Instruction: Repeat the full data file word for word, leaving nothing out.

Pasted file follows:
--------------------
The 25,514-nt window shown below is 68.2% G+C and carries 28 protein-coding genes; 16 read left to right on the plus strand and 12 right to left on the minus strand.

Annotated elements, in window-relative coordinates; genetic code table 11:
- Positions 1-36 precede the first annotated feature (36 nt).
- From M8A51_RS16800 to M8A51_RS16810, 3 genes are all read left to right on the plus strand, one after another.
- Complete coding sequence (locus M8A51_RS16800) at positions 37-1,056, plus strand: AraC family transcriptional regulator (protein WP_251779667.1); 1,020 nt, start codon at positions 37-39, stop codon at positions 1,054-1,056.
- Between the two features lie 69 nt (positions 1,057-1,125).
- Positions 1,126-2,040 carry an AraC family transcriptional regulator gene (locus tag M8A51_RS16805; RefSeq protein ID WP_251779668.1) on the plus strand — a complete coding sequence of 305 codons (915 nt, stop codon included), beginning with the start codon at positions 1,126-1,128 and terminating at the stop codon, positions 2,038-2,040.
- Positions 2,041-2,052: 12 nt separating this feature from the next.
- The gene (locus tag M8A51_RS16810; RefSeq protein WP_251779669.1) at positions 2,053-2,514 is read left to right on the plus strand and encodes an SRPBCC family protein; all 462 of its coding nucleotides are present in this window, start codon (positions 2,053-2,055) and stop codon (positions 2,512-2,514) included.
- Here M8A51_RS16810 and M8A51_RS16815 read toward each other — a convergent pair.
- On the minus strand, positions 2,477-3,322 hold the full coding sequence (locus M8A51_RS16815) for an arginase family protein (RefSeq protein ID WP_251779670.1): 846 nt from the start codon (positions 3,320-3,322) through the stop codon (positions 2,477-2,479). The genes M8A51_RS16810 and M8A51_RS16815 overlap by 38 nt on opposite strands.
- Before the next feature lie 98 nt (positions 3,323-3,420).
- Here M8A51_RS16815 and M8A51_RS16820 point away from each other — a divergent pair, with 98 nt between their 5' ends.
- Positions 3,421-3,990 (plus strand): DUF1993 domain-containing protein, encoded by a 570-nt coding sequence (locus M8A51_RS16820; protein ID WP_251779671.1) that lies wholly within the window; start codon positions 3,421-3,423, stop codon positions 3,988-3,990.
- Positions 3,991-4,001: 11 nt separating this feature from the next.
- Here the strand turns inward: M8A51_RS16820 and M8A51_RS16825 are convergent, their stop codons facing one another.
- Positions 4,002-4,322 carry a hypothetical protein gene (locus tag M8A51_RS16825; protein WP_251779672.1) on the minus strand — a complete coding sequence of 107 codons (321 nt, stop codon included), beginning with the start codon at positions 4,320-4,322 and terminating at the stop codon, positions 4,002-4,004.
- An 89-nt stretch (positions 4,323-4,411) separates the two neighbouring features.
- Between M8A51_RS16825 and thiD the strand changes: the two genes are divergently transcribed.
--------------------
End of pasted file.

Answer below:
The 25,514-nt window shown below is 68.2% G+C and carries 28 protein-coding genes; 16 read left to right on the plus strand and 12 right to left on the minus strand.

Annotated elements, in window-relative coordinates; genetic code table 11:
- Positions 1-36 precede the first annotated feature (36 nt).
- From M8A51_RS16800 to M8A51_RS16810, 3 genes are all read left to right on the plus strand, one after another.
- Complete coding sequence (locus M8A51_RS16800) at positions 37-1,056, plus strand: AraC family transcriptional regulator (protein WP_251779667.1); 1,020 nt, start codon at positions 37-39, stop codon at positions 1,054-1,056.
- Between the two features lie 69 nt (positions 1,057-1,125).
- Positions 1,126-2,040 carry an AraC family transcriptional regulator gene (locus tag M8A51_RS16805; RefSeq protein ID WP_251779668.1) on the plus strand — a complete coding sequence of 305 codons (915 nt, stop codon included), beginning with the start codon at positions 1,126-1,128 and terminating at the stop codon, positions 2,038-2,040.
- Positions 2,041-2,052: 12 nt separating this feature from the next.
- The gene (locus tag M8A51_RS16810; RefSeq protein WP_251779669.1) at positions 2,053-2,514 is read left to right on the plus strand and encodes an SRPBCC family protein; all 462 of its coding nucleotides are present in this window, start codon (positions 2,053-2,055) and stop codon (positions 2,512-2,514) included.
- Here M8A51_RS16810 and M8A51_RS16815 read toward each other — a convergent pair.
- On the minus strand, positions 2,477-3,322 hold the full coding sequence (locus M8A51_RS16815) for an arginase family protein (RefSeq protein ID WP_251779670.1): 846 nt from the start codon (positions 3,320-3,322) through the stop codon (positions 2,477-2,479). The genes M8A51_RS16810 and M8A51_RS16815 overlap by 38 nt on opposite strands.
- Before the next feature lie 98 nt (positions 3,323-3,420).
- Here M8A51_RS16815 and M8A51_RS16820 point away from each other — a divergent pair, with 98 nt between their 5' ends.
- Positions 3,421-3,990 (plus strand): DUF1993 domain-containing protein, encoded by a 570-nt coding sequence (locus M8A51_RS16820; protein ID WP_251779671.1) that lies wholly within the window; start codon positions 3,421-3,423, stop codon positions 3,988-3,990.
- Positions 3,991-4,001: 11 nt separating this feature from the next.
- Here the strand turns inward: M8A51_RS16820 and M8A51_RS16825 are convergent, their stop codons facing one another.
- Positions 4,002-4,322 carry a hypothetical protein gene (locus tag M8A51_RS16825; protein WP_251779672.1) on the minus strand — a complete coding sequence of 107 codons (321 nt, stop codon included), beginning with the start codon at positions 4,320-4,322 and terminating at the stop codon, positions 4,002-4,004.
- An 89-nt stretch (positions 4,323-4,411) separates the two neighbouring features.
- Between M8A51_RS16825 and thiD the strand changes: the two genes are divergently transcribed.